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Jackpot Winner’s Stories About Giving Back

3 min read

Many people dream of winning the lottery and quickly becoming wealthy; unfortunately, such wishes don’t always come true.

Some jackpot winners find their lives crumbling after they indulge in lavish living and become targets of greedy friends and family members, while others succumb to addiction and death, leaving nothing behind but memories and stories from them here. Here are a few stories.

Pearlie Mae Smith

Pearlie Mae Smith and her seven adult children had already been teaching their kids to give back before winning the $429 million Powerball jackpot last May, but after being lucky enough to become winners they went one step further by investing their winnings back into Trenton through giving back 10 percent to church and creating the Smith Family Foundation led by one of Pearlie’s daughters Katherine Nunnally.

While many lottery winners spend their fortune on luxurious travel or cars, the Smith family have pledged that they would use their fortune to fight poverty instead. A year after winning big, their Smith Family Foundation began disbursing grants to organizations working in Trenton where they live.

Sharon Tirabassi

Sharon Tirabassi from Hamilton, Ontario won a $10 million lottery jackpot and wasted it all within 10 years. She spent it lavishly, buying all the trappings of luxury lifestyle such as a mansion and multiple vehicles; clothing; vacations; lending money to friends and family (which fractured relationships) as well as gambling away most of it to become bankrupt herself.

Today she lives in an affordable apartment and takes the bus to her part-time job. However, her winnings still help provide for her six children through trust funds she set aside for them. She advises new lottery winners to seek advice from financial advisers before spending too extravagantly; money won’t always last.

Keith Gough

Gough was different; instead of spending his prize to further improve both his family’s life and that of his community. He used it to build a spray park for children in his town by providing all of the equipment for its construction; assisted his family with new house and car purchases; as well as giving back through charitable donations and political contributions.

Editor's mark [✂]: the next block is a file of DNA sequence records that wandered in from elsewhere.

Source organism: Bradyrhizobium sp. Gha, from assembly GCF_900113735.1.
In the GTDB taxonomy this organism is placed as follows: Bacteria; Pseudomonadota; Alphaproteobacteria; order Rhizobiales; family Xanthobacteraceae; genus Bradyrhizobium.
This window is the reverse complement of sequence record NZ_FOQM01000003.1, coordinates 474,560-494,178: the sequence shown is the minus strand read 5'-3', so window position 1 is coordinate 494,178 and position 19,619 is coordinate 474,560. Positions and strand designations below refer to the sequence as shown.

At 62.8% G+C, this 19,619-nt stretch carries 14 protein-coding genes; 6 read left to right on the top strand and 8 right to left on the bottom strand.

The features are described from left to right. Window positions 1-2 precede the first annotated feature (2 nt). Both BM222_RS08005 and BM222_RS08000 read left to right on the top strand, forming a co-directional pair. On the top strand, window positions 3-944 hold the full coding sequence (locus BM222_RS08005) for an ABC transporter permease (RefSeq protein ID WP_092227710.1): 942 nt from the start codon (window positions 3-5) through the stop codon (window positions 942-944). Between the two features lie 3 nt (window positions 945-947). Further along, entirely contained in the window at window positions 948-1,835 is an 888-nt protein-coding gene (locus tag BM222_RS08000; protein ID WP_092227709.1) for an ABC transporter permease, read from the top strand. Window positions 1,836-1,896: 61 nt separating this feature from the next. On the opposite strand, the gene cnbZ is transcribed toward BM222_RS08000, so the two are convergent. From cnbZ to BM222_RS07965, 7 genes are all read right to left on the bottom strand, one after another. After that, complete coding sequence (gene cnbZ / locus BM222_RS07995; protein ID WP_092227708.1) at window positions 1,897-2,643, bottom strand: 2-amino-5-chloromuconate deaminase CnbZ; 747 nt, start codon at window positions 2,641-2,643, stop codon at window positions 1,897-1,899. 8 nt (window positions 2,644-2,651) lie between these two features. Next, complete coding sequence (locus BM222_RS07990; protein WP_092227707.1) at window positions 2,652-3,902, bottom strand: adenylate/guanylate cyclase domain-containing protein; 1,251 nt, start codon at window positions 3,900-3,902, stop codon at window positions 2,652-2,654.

Many lottery winners end up spending their winnings irresponsibly and end up worse off than before they won the jackpot. Sharon Tirabassi, for instance, won a jackpot of $10 million but spent it all on homes, cars, clothes, parties, vacations and handouts to friends and family over time – only to end up riding the bus to work and eventually giving most of what was left over due to being sued by her partner and giving up most of it as part of her settlement agreement.

Suzanne Mullins

Suzanne Mullins won the Virginia Lotto in 1993, opting for annual payments instead of receiving her winnings as one lump sum payment. This meant she received approximately $47,000 each year after taxes had been withheld; additionally she contributed a lump sum payment towards her uninsured son-in-law’s medical costs of more than a million dollars.

But her reckless spending quickly got her in trouble. She used her future payouts as collateral against a loan of $200,000 she never repaid, leaving no assets when the lender came after her.

Many lottery winners struggle to cope with their sudden wealth. Some lose spouses, children and jobs; some even kill themselves; while others misspend it all and go bankrupt as their winnings disappear into thin air. Their stories demonstrate that money cannot buy happiness.

David Lee Edwards

David Edwards had spent one third of his life behind bars prior to winning $27 Million jackpot. Now that his fortune was secure for himself and family, Edwards pledged that it be used wisely and secure the future for them both.

Edwards chose a one-time payout rather than annual payments and hired financial adviser James Gibbs, who invested $16 million of the winnings into extremely safe bonds and annuities. Edwards then boasted about this decision at a ceremonial cheque acceptance press conference before the media.

However, he quickly wasted all of his money within one year by spending it lavishly with his fiancee on buying a mansion, multiple expensive cars and a private jet as well as using drugs which led to them contracting Hepatitis from sharing needles tainted with infectious blood.

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